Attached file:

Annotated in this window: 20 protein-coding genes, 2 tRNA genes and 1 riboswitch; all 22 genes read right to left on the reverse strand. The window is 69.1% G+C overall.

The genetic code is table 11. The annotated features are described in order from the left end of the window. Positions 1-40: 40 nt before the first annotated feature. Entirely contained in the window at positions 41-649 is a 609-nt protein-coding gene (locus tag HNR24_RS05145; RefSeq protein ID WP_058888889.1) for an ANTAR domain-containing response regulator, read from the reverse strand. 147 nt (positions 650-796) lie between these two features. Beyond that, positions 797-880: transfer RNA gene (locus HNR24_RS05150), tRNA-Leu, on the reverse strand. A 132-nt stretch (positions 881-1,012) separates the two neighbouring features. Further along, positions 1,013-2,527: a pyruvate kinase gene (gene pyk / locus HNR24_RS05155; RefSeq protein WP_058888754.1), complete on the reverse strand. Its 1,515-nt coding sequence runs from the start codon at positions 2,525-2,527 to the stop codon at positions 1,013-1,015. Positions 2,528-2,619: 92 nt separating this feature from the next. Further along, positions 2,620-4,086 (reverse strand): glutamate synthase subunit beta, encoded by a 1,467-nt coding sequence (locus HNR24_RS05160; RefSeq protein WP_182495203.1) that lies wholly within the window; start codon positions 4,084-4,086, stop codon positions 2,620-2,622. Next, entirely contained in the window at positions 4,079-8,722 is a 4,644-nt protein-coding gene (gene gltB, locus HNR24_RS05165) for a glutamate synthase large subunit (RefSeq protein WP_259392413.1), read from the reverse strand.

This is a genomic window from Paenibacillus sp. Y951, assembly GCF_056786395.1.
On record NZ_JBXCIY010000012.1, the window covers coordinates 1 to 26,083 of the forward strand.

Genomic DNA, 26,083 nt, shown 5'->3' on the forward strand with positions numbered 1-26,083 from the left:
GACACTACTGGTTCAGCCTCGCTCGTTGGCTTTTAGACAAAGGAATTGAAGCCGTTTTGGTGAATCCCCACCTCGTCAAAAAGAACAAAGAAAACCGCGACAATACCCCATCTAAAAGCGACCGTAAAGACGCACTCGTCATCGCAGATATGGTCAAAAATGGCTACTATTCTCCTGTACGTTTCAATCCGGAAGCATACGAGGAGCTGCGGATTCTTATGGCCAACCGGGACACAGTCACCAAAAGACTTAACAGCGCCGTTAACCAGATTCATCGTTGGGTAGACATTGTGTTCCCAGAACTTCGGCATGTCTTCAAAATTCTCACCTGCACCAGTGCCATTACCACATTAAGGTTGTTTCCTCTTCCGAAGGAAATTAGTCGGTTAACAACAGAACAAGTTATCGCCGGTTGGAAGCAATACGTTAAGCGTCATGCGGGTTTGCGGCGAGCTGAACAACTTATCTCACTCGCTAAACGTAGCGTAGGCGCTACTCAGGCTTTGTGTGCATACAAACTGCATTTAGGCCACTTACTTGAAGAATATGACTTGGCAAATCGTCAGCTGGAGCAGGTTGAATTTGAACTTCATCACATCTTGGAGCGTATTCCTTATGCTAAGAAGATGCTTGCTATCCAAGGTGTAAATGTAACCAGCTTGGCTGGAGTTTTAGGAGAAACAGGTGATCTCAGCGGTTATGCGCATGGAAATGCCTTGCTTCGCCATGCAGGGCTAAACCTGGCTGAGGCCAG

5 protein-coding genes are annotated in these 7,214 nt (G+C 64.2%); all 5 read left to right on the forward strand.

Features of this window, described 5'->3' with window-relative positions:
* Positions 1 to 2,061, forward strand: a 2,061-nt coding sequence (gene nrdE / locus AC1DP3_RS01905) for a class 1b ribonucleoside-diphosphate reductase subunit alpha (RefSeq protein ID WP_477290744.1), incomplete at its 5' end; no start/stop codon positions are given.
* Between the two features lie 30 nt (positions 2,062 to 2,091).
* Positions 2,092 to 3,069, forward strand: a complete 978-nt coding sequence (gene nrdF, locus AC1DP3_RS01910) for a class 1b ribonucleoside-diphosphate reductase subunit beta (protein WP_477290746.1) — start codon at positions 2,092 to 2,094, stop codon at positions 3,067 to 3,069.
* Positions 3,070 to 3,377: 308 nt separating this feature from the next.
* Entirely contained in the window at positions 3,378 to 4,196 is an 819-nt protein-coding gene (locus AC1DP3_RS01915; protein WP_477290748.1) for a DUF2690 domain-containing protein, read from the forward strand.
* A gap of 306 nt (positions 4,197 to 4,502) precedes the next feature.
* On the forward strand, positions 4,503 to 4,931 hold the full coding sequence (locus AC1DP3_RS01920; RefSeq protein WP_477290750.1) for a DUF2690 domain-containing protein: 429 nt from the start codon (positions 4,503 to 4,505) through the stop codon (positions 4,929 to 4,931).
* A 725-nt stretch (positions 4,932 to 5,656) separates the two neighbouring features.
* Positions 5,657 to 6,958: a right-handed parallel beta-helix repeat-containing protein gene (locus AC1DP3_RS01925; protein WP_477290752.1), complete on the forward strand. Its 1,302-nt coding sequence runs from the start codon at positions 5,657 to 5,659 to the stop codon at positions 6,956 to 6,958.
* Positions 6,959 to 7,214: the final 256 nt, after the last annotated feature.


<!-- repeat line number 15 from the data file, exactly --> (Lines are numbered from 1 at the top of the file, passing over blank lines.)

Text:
* On the forward strand, positions 4,503 to 4,931 hold the full coding sequence (locus AC1DP3_RS01920; RefSeq protein WP_477290750.1) for a DUF2690 domain-containing protein: 429 nt from the start codon (positions 4,503 to 4,505) through the stop codon (positions 4,929 to 4,931).